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Cardiovasc Intervent Radiol. 2006 Jan-Feb;29(1):92-6.

Radiological follow-up of new compression fractures following percutaneous vertebroplasty.

Author information

1
Department of Radiology, Kansai Medical University, Moriguchi, Osaka 570-8507, Japan. tanigano@takii.kmu.ac.jp

Abstract

The purpose of the present study was to ascertain chronological changes in the analgesic effects of percutaneous vertebroplasty (PVP) on osteoporotic vertebral compression fractures and to radiologically follow new compression fractures after PVP. Seventy-six patients (206 vertebral bodies) were followed radiologically for a mean of 11.5 months. A visual analog scale (VAS; 0-10) was used to assess pain severity, and frontal and lateral plain radiographs of the thoracic and lumbar vertebrae were taken 1-3 days and 1, 4, 10, and 22 months after PVP. The average VAS score was 7.2 +/- 2.0 (mean pain score +/- standard deviation) before PVP, 2.5 +/- 2.3 at 1-3 days after PVP, 2.2 +/- 2.3 at 1 month, 1.9 +/- 2.2 at 4 months, 1.8 +/- 2.4 at 10 months, and 1.0 +/- 0.2 at 22 months. A new compression fracture was confirmed in 56 vertebral bodies in 28 patients (36.8%), affecting 38 adjacent vertebral bodies (67.8%), 17 nonadjacent vertebral bodies (30.4%), and 1 treated vertebral body (1.8%). A new compression fracture occurred within 1 week of PVP in 2 vertebral bodies (3.6%), between 1 week and 1 month after PVP in 22 (39.3%), between 1 and 3 months in 12 (21.4%), between 3 and 6 months in 12 (21.4%), and after more than 6 months in 8 (14.3%). PVP was highly effective in relieving the pain associated with osteoporosis-induced vertebral compression fractures, and this analgesia was long lasting. Radiological follow-up observation revealed new compression fractures in about one-third of patients. More than half of these new compression fractures occurred in adjacent vertebral bodies within 3 months of PVP.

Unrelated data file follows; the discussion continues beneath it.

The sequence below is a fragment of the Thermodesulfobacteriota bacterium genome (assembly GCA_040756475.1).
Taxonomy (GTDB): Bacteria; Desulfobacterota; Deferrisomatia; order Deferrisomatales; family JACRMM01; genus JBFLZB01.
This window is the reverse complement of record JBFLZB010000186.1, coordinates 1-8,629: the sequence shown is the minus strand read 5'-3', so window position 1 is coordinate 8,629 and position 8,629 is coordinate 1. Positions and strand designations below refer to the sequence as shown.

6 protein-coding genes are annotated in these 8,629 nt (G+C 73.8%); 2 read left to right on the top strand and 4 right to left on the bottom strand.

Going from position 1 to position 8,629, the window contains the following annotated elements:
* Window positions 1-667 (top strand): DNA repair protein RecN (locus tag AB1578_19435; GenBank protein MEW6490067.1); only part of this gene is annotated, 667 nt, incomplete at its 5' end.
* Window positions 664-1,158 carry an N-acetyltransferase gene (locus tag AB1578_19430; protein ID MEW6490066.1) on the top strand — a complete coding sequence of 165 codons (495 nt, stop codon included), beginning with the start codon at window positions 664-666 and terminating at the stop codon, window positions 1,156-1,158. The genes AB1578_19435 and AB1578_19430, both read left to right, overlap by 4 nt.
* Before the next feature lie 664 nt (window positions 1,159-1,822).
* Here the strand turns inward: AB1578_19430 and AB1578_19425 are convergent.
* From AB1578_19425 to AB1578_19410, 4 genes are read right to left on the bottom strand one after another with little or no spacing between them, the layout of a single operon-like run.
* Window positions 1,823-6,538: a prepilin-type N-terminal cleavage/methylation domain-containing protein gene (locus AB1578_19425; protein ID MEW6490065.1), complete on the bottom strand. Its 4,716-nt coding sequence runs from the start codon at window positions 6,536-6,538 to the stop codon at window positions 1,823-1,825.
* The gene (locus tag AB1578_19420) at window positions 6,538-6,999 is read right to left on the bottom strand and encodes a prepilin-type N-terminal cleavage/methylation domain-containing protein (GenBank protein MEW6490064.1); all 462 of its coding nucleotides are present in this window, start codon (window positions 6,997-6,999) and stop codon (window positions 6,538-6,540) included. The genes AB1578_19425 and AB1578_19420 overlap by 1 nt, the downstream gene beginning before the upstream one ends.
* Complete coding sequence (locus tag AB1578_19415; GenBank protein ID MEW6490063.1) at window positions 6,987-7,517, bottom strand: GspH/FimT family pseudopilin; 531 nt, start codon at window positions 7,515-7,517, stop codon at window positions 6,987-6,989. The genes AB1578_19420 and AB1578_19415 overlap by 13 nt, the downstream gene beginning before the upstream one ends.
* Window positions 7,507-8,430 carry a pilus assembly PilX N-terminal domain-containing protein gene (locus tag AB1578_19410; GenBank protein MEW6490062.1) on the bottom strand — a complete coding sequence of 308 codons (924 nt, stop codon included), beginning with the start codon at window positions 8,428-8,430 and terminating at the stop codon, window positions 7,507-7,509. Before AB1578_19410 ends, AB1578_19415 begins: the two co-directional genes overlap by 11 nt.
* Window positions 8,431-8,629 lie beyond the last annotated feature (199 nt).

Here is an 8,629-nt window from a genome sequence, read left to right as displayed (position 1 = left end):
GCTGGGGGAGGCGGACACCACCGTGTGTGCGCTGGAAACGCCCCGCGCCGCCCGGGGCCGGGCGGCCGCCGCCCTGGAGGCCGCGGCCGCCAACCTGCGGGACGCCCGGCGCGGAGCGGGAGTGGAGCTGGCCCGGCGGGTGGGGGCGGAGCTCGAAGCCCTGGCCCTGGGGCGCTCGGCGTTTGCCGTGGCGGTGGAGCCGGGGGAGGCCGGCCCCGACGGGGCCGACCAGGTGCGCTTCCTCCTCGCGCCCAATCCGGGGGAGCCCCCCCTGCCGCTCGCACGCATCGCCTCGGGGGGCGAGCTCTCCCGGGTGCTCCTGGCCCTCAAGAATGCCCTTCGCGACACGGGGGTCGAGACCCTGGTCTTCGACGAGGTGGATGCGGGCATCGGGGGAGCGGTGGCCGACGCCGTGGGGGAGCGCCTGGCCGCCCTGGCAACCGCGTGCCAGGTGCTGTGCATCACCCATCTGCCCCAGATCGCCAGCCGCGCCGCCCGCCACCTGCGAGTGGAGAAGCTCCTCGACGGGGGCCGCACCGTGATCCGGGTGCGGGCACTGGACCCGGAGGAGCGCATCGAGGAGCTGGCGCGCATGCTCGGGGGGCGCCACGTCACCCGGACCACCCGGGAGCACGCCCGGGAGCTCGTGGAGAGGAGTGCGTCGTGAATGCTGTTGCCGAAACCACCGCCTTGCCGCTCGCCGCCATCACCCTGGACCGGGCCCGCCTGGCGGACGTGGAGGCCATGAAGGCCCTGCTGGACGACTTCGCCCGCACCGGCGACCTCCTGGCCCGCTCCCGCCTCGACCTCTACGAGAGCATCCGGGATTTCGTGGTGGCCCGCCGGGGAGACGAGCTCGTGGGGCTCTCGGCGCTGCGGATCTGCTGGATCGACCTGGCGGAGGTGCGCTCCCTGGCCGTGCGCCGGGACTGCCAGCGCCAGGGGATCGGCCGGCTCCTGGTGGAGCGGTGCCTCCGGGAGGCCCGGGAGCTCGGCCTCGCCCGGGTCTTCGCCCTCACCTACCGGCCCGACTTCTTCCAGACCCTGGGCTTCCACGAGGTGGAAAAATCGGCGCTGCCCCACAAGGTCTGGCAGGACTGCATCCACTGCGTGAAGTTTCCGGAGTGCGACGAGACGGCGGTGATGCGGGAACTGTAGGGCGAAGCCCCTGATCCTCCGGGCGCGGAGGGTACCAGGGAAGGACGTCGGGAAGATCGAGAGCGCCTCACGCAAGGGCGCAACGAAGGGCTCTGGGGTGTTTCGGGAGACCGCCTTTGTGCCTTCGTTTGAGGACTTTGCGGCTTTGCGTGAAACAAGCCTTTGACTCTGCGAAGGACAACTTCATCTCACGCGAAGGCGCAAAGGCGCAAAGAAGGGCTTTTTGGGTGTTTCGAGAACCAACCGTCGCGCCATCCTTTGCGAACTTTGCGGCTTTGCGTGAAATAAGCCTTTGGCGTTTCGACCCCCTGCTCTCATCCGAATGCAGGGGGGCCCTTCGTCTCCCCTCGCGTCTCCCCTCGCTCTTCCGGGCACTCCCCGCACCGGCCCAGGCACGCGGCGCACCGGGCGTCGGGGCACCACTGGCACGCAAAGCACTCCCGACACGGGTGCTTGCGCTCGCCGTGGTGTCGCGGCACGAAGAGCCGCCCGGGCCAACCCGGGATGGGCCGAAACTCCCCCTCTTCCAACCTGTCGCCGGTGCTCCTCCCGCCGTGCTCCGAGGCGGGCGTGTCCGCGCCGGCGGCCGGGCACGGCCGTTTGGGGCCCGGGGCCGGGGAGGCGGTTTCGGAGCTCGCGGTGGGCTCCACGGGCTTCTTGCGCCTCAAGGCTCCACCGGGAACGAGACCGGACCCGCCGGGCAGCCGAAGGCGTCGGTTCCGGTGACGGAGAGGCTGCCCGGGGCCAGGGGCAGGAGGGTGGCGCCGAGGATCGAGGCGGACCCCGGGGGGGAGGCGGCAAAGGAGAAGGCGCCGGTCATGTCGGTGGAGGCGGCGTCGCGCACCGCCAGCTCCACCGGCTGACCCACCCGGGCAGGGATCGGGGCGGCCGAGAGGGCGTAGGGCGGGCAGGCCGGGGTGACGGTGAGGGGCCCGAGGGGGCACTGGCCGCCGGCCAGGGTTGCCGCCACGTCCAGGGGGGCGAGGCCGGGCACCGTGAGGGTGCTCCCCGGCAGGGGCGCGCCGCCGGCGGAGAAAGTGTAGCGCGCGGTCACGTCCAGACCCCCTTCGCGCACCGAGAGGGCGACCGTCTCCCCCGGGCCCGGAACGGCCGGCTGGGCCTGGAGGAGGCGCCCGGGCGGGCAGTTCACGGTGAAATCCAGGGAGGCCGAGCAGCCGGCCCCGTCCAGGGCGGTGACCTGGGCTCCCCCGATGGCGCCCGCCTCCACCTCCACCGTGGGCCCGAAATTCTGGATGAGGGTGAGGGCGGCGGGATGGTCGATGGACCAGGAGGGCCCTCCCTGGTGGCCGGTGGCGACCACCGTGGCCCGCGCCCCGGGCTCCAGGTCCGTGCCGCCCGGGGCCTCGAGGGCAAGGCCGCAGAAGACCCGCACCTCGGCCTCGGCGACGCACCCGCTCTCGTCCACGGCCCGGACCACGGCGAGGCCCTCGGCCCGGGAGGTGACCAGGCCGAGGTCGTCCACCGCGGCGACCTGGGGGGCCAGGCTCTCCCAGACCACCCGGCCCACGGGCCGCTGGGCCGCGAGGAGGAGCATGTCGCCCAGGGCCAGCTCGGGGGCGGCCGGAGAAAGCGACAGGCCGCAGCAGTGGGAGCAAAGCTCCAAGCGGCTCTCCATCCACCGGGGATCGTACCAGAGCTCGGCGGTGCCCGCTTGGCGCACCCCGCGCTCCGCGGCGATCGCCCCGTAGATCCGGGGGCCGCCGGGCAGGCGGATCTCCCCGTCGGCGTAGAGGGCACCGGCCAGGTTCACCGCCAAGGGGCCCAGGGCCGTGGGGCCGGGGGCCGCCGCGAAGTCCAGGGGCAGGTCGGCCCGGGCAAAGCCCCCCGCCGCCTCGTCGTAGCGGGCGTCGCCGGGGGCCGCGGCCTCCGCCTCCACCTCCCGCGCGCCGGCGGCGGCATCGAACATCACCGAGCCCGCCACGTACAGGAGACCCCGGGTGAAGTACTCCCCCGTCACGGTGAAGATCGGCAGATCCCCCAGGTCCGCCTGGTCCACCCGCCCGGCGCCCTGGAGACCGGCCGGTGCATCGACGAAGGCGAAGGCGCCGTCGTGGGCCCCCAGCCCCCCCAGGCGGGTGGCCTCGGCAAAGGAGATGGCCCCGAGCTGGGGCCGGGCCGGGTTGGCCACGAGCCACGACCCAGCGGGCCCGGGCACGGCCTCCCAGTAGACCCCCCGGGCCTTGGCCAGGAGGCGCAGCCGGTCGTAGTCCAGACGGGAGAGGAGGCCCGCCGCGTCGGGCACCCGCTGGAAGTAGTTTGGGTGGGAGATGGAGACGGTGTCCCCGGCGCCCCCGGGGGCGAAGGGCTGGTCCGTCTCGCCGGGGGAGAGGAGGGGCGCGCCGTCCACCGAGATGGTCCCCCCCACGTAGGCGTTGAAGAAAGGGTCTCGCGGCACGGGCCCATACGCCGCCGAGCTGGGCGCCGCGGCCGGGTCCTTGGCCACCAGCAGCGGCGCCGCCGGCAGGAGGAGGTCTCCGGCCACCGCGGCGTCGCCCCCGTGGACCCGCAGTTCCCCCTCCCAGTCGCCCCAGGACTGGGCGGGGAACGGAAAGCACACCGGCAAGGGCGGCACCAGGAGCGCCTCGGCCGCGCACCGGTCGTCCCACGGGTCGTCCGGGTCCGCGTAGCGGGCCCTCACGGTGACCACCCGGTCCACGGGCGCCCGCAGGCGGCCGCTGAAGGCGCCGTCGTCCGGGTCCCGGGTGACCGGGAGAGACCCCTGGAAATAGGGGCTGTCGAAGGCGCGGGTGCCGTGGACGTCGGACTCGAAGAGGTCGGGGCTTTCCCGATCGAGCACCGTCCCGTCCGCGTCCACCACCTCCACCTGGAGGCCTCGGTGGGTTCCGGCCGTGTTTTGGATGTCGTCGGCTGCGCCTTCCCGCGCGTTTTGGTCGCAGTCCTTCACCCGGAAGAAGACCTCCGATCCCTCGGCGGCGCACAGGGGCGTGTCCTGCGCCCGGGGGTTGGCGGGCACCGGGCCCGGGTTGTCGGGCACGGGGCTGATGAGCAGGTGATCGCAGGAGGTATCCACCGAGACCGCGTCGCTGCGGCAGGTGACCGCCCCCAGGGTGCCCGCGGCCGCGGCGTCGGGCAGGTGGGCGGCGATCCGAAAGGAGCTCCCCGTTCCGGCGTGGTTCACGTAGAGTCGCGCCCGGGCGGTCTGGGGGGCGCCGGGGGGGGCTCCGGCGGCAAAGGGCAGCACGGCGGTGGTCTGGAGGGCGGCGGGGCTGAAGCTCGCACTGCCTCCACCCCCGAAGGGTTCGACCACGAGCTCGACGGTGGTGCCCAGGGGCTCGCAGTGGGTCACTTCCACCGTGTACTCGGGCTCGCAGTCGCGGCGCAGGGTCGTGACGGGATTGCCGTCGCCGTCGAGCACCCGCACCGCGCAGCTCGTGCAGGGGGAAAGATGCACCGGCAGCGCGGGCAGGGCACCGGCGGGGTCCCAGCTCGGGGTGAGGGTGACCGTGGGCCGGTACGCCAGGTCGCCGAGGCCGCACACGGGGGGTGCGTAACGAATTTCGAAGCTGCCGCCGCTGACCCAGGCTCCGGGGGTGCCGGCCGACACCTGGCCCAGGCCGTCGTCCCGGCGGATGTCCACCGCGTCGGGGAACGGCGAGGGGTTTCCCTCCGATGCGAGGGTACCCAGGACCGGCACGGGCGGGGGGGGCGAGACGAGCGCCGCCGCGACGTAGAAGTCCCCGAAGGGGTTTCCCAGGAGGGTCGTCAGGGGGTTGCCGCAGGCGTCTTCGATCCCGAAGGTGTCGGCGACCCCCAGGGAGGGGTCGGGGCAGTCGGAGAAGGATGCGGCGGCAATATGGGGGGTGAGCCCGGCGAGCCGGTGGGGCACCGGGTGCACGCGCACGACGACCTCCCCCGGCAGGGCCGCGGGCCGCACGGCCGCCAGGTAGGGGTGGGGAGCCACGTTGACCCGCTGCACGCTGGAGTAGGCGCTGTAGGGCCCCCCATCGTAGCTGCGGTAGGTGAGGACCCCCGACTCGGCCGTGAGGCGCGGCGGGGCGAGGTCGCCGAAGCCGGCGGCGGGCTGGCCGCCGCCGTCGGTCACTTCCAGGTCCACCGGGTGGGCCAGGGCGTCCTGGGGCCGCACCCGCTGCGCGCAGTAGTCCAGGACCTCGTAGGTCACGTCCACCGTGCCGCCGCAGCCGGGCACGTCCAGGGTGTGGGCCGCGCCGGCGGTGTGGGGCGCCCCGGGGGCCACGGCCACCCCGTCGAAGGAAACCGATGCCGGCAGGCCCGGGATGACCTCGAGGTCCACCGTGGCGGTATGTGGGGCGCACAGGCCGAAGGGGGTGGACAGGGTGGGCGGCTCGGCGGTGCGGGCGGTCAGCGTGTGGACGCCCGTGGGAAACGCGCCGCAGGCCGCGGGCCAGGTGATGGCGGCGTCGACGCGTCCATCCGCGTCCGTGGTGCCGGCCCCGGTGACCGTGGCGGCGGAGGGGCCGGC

PMID:
16228846
DOI:
10.1007/s00270-005-0097-x
[Indexed for MEDLINE]

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